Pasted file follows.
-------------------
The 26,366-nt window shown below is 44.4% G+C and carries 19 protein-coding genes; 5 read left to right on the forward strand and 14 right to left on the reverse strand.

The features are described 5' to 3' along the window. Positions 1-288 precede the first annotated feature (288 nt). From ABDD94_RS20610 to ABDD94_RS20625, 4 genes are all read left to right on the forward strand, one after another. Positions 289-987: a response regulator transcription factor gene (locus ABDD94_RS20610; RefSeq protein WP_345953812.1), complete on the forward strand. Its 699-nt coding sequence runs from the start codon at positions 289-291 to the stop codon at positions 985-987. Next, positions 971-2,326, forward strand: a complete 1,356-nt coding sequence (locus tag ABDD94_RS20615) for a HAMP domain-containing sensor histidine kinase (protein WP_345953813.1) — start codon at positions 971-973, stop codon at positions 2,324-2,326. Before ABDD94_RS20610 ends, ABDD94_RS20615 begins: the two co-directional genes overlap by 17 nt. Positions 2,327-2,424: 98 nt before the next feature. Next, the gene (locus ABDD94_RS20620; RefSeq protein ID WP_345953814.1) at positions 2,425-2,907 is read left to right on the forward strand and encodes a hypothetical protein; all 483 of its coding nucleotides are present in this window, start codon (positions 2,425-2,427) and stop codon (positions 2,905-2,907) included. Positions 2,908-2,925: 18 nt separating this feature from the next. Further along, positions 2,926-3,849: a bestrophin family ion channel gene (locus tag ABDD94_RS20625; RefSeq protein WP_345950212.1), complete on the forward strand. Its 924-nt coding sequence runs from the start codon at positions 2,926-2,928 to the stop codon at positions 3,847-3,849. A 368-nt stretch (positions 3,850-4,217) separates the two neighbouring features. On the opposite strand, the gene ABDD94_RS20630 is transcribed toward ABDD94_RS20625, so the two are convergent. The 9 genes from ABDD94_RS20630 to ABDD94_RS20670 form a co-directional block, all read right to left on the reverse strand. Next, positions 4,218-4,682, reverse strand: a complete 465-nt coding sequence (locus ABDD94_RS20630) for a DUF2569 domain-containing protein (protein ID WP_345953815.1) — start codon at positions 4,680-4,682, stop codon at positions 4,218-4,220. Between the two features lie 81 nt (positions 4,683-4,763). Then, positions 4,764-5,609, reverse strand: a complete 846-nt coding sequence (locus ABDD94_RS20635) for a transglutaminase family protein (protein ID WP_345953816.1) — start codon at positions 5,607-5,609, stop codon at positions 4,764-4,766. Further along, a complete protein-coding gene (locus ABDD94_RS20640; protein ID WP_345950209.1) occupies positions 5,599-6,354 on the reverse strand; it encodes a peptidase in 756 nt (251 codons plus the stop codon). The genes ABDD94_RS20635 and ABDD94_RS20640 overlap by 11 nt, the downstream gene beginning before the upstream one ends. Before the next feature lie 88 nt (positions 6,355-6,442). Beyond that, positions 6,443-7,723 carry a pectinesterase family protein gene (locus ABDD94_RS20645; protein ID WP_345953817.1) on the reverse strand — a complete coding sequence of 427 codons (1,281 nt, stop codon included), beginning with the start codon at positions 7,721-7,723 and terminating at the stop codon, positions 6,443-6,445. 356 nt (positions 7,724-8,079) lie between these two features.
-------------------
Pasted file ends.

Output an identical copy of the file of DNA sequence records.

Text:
The 26,366-nt window shown below is 44.4% G+C and carries 19 protein-coding genes; 5 read left to right on the forward strand and 14 right to left on the reverse strand.

The features are described 5' to 3' along the window. Positions 1-288 precede the first annotated feature (288 nt). From ABDD94_RS20610 to ABDD94_RS20625, 4 genes are all read left to right on the forward strand, one after another. Positions 289-987: a response regulator transcription factor gene (locus ABDD94_RS20610; RefSeq protein WP_345953812.1), complete on the forward strand. Its 699-nt coding sequence runs from the start codon at positions 289-291 to the stop codon at positions 985-987. Next, positions 971-2,326, forward strand: a complete 1,356-nt coding sequence (locus tag ABDD94_RS20615) for a HAMP domain-containing sensor histidine kinase (protein WP_345953813.1) — start codon at positions 971-973, stop codon at positions 2,324-2,326. Before ABDD94_RS20610 ends, ABDD94_RS20615 begins: the two co-directional genes overlap by 17 nt. Positions 2,327-2,424: 98 nt before the next feature. Next, the gene (locus ABDD94_RS20620; RefSeq protein ID WP_345953814.1) at positions 2,425-2,907 is read left to right on the forward strand and encodes a hypothetical protein; all 483 of its coding nucleotides are present in this window, start codon (positions 2,425-2,427) and stop codon (positions 2,905-2,907) included. Positions 2,908-2,925: 18 nt separating this feature from the next. Further along, positions 2,926-3,849: a bestrophin family ion channel gene (locus tag ABDD94_RS20625; RefSeq protein WP_345950212.1), complete on the forward strand. Its 924-nt coding sequence runs from the start codon at positions 2,926-2,928 to the stop codon at positions 3,847-3,849. A 368-nt stretch (positions 3,850-4,217) separates the two neighbouring features. On the opposite strand, the gene ABDD94_RS20630 is transcribed toward ABDD94_RS20625, so the two are convergent. The 9 genes from ABDD94_RS20630 to ABDD94_RS20670 form a co-directional block, all read right to left on the reverse strand. Next, positions 4,218-4,682, reverse strand: a complete 465-nt coding sequence (locus ABDD94_RS20630) for a DUF2569 domain-containing protein (protein ID WP_345953815.1) — start codon at positions 4,680-4,682, stop codon at positions 4,218-4,220. Between the two features lie 81 nt (positions 4,683-4,763). Then, positions 4,764-5,609, reverse strand: a complete 846-nt coding sequence (locus ABDD94_RS20635) for a transglutaminase family protein (protein ID WP_345953816.1) — start codon at positions 5,607-5,609, stop codon at positions 4,764-4,766. Further along, a complete protein-coding gene (locus ABDD94_RS20640; protein ID WP_345950209.1) occupies positions 5,599-6,354 on the reverse strand; it encodes a peptidase in 756 nt (251 codons plus the stop codon). The genes ABDD94_RS20635 and ABDD94_RS20640 overlap by 11 nt, the downstream gene beginning before the upstream one ends. Before the next feature lie 88 nt (positions 6,355-6,442). Beyond that, positions 6,443-7,723 carry a pectinesterase family protein gene (locus ABDD94_RS20645; protein ID WP_345953817.1) on the reverse strand — a complete coding sequence of 427 codons (1,281 nt, stop codon included), beginning with the start codon at positions 7,721-7,723 and terminating at the stop codon, positions 6,443-6,445. 356 nt (positions 7,724-8,079) lie between these two features.